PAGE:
{
        // do transactional stuff

        ts.Complete();
    }
    dtx.Complete();
}

Resolve Generic Types at Runtime with Unity

I’m working on a small project that uses Unity to manage record type-specific data providers. As a brief overview, the project accepts a collection of objects. An appropriate data provider is retrieved for each object, and then the object is passed to that provider for processing.

I register the providers in a UnityContainer like so:

UnityContainer.RegisterType<IDataProvider<RecordType>, RecordTypeDataProvider>();

So, in a perfect world, I wanted to resolve the providers based on the type of each record in a collection. Something like this:

foreach (var record in collection)
{
    var provider = ResolveProvider(record);
    provider.Process(record);
}

The problem with this approach is that I need to resolve the type using the record’s type.

// what I want (invalid)
UnityContainer.Resolve<IDataProvider<record.GetType()>>();

Luckily, there’s a way to do this by using the Type.MakeGenericType method. Check it out:

var providerType = typeof(IDataProvider<>).MakeGenericType(record.GetType());
var provider = UnityContainer.Resolve(providerType);

This works, but it leaves me with another challenge. UnityContainer.Resolve returns an object, but I need an IDataProvider. The solution? A base interface containing the non-generic methods and properties. This allows me to resolve the data provider using the record type but still return a typed object. Here’s the complete solution:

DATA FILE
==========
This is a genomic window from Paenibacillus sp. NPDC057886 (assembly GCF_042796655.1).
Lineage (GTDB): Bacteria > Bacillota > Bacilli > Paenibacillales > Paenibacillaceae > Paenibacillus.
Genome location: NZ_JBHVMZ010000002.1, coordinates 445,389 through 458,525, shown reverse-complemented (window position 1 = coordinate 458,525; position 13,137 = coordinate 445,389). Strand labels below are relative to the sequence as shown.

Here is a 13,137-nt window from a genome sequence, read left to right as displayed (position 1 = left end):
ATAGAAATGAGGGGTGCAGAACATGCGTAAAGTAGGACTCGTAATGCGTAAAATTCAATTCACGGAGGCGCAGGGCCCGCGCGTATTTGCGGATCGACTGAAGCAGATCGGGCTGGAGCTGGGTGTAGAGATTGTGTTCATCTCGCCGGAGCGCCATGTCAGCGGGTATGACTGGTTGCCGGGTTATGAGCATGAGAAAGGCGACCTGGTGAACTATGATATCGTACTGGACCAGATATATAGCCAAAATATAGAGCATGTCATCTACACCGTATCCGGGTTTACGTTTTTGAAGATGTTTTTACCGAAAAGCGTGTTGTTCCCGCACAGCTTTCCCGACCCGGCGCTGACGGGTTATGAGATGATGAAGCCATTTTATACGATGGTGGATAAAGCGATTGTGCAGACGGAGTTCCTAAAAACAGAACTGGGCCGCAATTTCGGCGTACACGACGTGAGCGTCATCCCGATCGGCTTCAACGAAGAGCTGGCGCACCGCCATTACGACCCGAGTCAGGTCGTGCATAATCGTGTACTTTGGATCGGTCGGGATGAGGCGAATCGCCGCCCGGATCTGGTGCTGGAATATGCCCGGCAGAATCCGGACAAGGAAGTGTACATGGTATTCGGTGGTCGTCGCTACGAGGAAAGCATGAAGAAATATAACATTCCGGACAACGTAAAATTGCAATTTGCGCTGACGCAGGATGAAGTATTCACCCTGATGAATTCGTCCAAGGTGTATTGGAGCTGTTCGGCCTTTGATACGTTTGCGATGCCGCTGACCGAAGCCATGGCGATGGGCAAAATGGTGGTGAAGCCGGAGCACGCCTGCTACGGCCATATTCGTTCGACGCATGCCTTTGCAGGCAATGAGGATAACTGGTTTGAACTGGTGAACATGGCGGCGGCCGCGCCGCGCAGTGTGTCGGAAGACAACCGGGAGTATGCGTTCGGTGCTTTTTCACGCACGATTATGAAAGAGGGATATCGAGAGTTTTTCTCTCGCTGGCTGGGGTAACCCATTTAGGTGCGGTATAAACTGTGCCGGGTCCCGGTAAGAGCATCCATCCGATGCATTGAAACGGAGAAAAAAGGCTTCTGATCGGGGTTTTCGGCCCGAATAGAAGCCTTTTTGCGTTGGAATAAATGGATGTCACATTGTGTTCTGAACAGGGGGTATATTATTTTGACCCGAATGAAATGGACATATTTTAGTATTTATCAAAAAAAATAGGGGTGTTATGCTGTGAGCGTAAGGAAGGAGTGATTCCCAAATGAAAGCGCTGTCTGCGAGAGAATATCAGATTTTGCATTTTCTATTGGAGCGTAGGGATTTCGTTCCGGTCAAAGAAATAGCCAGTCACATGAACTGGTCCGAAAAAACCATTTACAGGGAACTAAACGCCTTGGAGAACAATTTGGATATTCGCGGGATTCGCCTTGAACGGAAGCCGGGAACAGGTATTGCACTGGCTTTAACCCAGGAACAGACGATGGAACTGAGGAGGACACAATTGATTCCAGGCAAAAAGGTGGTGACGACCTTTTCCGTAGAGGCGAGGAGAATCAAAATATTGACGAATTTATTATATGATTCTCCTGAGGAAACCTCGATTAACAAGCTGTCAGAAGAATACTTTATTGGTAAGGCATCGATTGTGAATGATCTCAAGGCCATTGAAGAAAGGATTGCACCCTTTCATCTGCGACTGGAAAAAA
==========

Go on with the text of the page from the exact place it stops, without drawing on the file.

public interface IDataProvider
{
    void Process(BaseType record);
}

public interface IDataProvider<T> : IDataProvider
    where T : BaseType
{
    void Process<T>(T record);
}

public class RecordTypeDataProvider : IDataProvider<RecordType>
{
	// IDataProvider.Process
	public void Process(BaseType record)
	{
		Process(record as RecordType);
	}

	// IDataProvider<RecordType>.Process
	public void Process<RecordType>(RecordType record)
	{
		// process it!
	}
}

public static class Broker
{
	private static readonly UnityContainer UnityContainer;

	static Broker()
	{
		UnityContainer = new UnityContainer();

		UnityContainer.RegisterType<IDataProvider<RecordType>, RecordTypeDataProvider>();
		// other providers...
	}

	private static IDataProvider Resolve(BaseType record)
	{
		var providerType = typeof(IDataProvider<>).MakeGenericType(record.GetType());
		return UnityContainer.Resolve(providerType) as IDataProvider;
	}

	public static void Process(IEnumerable<BaseType> collection)
	{
		foreach (var record in collection)
		{
			var provider = Resolve(record);
			provider.Process(record);
		}
	}
}